Unlike adolescents, however, pre-adults don't know what is supposed to come next. For them, marriage and parenthood come in many forms, or can be skipped altogether. In 1970, just 16% of Americans ages 25 to 29 had never been married; today that's true of an astonishing 55% of the age group. In the U.S., the mean age at first marriage has been climbing toward 30 (a point past which it has already gone in much of Europe). It is no wonder that so many young Americans suffer through a 'quarter-life crisis,' a period of depression and worry over their future.

    Given the rigors of contemporary career-building, pre-adults who do marry and start families do so later than ever before in human history. Husbands, wives and children are a drag on the footloose life required for the early career track and identity search. Pre-adulthood has also confounded the primordial search for a mate. It has delayed a stable sense of identity, dramatically expanded the pool of possible spouses, mystified courtship routines and helped to throw into doubt the very meaning of marriage. In 1970, to cite just one of many numbers proving the point, nearly seven in 10 25-year-olds were married; by 2000, only one-third had reached that milestone.

    American men have been struggling with finding an acceptable adult identity since at least the mid-19th century. We often hear about the miseries of women confined to the domestic sphere once men began to work in offices and factories away from home. But it seems that men didn't much like the arrangement either. They balked at the stuffy propriety of the bourgeois parlor, as they did later at the banal activities of the suburban living room. They turned to hobbies and adventures, like hunting and fishing. At midcentury, fathers who at first had refused to put down the money to buy those newfangled televisions changed their minds when the networks began broadcasting boxing matches and baseball games. The arrival of Playboy in the 1950s seemed like the ultimate protest against male domestication; think of the refusal implied by the magazine's title alone.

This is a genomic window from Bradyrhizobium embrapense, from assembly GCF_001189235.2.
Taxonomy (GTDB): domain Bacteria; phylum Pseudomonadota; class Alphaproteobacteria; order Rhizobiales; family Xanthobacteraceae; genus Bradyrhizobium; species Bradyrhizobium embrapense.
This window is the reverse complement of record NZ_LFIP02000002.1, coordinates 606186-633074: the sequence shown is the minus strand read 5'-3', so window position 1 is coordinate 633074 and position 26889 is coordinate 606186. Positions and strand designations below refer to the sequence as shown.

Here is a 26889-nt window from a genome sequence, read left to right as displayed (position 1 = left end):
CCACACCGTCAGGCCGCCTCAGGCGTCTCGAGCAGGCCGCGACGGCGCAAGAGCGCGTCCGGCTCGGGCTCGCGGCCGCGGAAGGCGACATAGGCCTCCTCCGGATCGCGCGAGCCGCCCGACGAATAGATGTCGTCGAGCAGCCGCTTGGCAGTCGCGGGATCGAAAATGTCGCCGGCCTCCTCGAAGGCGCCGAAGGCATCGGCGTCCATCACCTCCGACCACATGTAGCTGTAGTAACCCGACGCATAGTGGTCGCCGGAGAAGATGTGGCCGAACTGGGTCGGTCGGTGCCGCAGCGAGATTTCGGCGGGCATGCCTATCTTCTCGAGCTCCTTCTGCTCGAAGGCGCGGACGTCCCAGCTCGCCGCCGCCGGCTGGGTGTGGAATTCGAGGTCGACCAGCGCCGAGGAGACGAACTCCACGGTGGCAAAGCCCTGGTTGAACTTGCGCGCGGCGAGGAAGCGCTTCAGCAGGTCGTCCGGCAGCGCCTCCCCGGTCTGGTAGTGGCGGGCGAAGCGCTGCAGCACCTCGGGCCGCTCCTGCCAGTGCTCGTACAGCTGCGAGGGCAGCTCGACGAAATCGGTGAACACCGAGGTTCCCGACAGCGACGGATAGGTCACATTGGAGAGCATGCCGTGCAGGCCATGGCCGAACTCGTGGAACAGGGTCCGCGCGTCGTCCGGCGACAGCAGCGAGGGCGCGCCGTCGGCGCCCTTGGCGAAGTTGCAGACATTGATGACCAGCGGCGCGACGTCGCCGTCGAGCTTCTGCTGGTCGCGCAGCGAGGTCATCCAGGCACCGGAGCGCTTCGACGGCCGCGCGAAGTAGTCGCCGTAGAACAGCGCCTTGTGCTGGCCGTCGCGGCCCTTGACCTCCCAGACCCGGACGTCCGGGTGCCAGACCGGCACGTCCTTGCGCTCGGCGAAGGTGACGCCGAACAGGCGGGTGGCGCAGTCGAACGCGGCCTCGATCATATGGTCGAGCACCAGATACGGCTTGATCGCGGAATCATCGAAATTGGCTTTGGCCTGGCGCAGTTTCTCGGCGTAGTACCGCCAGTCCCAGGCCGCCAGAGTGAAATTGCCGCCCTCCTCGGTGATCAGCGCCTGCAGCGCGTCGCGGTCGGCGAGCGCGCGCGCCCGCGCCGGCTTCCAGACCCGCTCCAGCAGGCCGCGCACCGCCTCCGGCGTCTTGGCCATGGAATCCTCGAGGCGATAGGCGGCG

In his disregard for domestic life, the playboy was prologue for today's pre-adult male. Unlike the playboy with his jazz and art-filled pad, however, our boy rebel is a creature of the animal house. In the 1990s, Maxim, the rude, lewd and hugely popular 'lad' magazine arrived from England. Its philosophy and tone were so juvenile, so entirely undomesticated, that it made Playboy look like Camus.

    At the same time, young men were tuning in to cable channels like Comedy Central, the Cartoon Network and Spike, whose shows reflected the adolescent male preferences of its targeted male audiences. They watched movies with overgrown boy actors like Steve Carell, Luke and Owen Wilson, Jim Carrey, Adam Sandler, Will Farrell and Seth Rogen, cheering their awesome car crashes, fart jokes, breast and crotch shots, beer pong competitions and other frat-boy pranks. Americans had always struck foreigners as youthful, even childlike, in their energy and optimism. But this was too much.

    What explains this puerile shallowness? I see it as an expression of our cultural uncertainty about the social role of men. It's been an almost universal rule of civilization that girls became women simply by reaching physical maturity, but boys had to pass a test. They needed to demonstrate courage, physical prowess or mastery of the necessary skills. The goal was to prove their competence as protectors and providers. Today, however, with women moving ahead in our advanced economy, husbands and fathers are now optional, and the qualities of character men once needed to play their roles″fortitude, stoicism, courage, fidelity″are obsolete, even a little embarrassing.